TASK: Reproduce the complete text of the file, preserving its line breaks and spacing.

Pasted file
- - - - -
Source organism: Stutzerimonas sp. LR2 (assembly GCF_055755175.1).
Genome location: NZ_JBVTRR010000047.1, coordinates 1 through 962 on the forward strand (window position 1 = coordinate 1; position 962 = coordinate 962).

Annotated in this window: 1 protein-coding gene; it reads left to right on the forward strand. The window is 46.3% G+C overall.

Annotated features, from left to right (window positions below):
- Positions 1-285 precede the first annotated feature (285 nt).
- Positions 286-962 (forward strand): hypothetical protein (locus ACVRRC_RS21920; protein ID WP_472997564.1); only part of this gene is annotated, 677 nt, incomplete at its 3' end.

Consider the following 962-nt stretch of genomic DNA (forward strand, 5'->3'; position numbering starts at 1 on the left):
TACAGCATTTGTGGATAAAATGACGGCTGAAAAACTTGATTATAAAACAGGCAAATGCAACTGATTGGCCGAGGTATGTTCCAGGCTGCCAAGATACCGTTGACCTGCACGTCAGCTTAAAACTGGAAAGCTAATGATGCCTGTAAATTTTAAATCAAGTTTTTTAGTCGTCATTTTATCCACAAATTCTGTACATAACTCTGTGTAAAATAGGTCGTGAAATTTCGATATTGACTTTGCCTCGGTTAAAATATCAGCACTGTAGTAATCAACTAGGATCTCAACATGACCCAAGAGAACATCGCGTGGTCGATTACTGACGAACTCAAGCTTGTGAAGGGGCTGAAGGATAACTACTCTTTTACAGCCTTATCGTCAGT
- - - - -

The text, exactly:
Source organism: Stutzerimonas sp. LR2 (assembly GCF_055755175.1).
Genome location: NZ_JBVTRR010000047.1, coordinates 1 through 962 on the forward strand (window position 1 = coordinate 1; position 962 = coordinate 962).

Annotated in this window: 1 protein-coding gene; it reads left to right on the forward strand. The window is 46.3% G+C overall.

Annotated features, from left to right (window positions below):
- Positions 1-285 precede the first annotated feature (285 nt).
- Positions 286-962 (forward strand): hypothetical protein (locus ACVRRC_RS21920; protein ID WP_472997564.1); only part of this gene is annotated, 677 nt, incomplete at its 3' end.

Consider the following 962-nt stretch of genomic DNA (forward strand, 5'->3'; position numbering starts at 1 on the left):
TACAGCATTTGTGGATAAAATGACGGCTGAAAAACTTGATTATAAAACAGGCAAATGCAACTGATTGGCCGAGGTATGTTCCAGGCTGCCAAGATACCGTTGACCTGCACGTCAGCTTAAAACTGGAAAGCTAATGATGCCTGTAAATTTTAAATCAAGTTTTTTAGTCGTCATTTTATCCACAAATTCTGTACATAACTCTGTGTAAAATAGGTCGTGAAATTTCGATATTGACTTTGCCTCGGTTAAAATATCAGCACTGTAGTAATCAACTAGGATCTCAACATGACCCAAGAGAACATCGCGTGGTCGATTACTGACGAACTCAAGCTTGTGAAGGGGCTGAAGGATAACTACTCTTTTACAGCCTTATCGTCAGT